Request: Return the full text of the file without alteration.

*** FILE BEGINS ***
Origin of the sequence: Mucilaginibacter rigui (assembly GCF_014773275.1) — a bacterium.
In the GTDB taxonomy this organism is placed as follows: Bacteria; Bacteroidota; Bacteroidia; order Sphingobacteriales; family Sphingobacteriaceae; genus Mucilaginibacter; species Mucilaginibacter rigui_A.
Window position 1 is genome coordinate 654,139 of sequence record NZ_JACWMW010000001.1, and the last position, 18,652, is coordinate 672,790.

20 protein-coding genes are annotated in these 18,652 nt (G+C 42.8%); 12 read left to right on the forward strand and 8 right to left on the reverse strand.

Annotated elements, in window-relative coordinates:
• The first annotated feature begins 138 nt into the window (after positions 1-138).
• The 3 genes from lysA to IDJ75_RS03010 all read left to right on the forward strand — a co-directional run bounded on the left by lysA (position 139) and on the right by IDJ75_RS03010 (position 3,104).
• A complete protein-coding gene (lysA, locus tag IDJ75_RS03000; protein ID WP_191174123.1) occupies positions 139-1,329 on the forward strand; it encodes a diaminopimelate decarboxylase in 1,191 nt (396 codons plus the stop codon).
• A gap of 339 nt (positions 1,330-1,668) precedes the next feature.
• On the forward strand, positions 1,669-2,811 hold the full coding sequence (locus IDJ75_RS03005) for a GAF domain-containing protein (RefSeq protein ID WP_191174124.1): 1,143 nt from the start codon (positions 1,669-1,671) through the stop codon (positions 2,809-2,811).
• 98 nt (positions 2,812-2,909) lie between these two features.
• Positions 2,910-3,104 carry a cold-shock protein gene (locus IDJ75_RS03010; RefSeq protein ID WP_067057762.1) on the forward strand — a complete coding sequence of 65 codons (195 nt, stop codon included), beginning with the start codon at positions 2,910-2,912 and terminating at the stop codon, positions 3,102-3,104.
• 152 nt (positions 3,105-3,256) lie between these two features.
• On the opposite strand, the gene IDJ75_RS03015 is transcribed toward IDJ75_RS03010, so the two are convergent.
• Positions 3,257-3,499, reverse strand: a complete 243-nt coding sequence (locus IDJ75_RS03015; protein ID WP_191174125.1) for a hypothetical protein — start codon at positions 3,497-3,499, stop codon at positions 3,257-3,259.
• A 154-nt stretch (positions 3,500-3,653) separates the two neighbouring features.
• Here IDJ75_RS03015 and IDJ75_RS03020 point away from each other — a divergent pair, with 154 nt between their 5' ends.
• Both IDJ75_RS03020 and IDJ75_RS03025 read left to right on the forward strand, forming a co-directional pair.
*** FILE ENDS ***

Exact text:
Origin of the sequence: Mucilaginibacter rigui (assembly GCF_014773275.1) — a bacterium.
In the GTDB taxonomy this organism is placed as follows: Bacteria; Bacteroidota; Bacteroidia; order Sphingobacteriales; family Sphingobacteriaceae; genus Mucilaginibacter; species Mucilaginibacter rigui_A.
Window position 1 is genome coordinate 654,139 of sequence record NZ_JACWMW010000001.1, and the last position, 18,652, is coordinate 672,790.

20 protein-coding genes are annotated in these 18,652 nt (G+C 42.8%); 12 read left to right on the forward strand and 8 right to left on the reverse strand.

Annotated elements, in window-relative coordinates:
• The first annotated feature begins 138 nt into the window (after positions 1-138).
• The 3 genes from lysA to IDJ75_RS03010 all read left to right on the forward strand — a co-directional run bounded on the left by lysA (position 139) and on the right by IDJ75_RS03010 (position 3,104).
• A complete protein-coding gene (lysA, locus tag IDJ75_RS03000; protein ID WP_191174123.1) occupies positions 139-1,329 on the forward strand; it encodes a diaminopimelate decarboxylase in 1,191 nt (396 codons plus the stop codon).
• A gap of 339 nt (positions 1,330-1,668) precedes the next feature.
• On the forward strand, positions 1,669-2,811 hold the full coding sequence (locus IDJ75_RS03005) for a GAF domain-containing protein (RefSeq protein ID WP_191174124.1): 1,143 nt from the start codon (positions 1,669-1,671) through the stop codon (positions 2,809-2,811).
• 98 nt (positions 2,812-2,909) lie between these two features.
• Positions 2,910-3,104 carry a cold-shock protein gene (locus IDJ75_RS03010; RefSeq protein ID WP_067057762.1) on the forward strand — a complete coding sequence of 65 codons (195 nt, stop codon included), beginning with the start codon at positions 2,910-2,912 and terminating at the stop codon, positions 3,102-3,104.
• 152 nt (positions 3,105-3,256) lie between these two features.
• On the opposite strand, the gene IDJ75_RS03015 is transcribed toward IDJ75_RS03010, so the two are convergent.
• Positions 3,257-3,499, reverse strand: a complete 243-nt coding sequence (locus IDJ75_RS03015; protein ID WP_191174125.1) for a hypothetical protein — start codon at positions 3,497-3,499, stop codon at positions 3,257-3,259.
• A 154-nt stretch (positions 3,500-3,653) separates the two neighbouring features.
• Here IDJ75_RS03015 and IDJ75_RS03020 point away from each other — a divergent pair, with 154 nt between their 5' ends.
• Both IDJ75_RS03020 and IDJ75_RS03025 read left to right on the forward strand, forming a co-directional pair.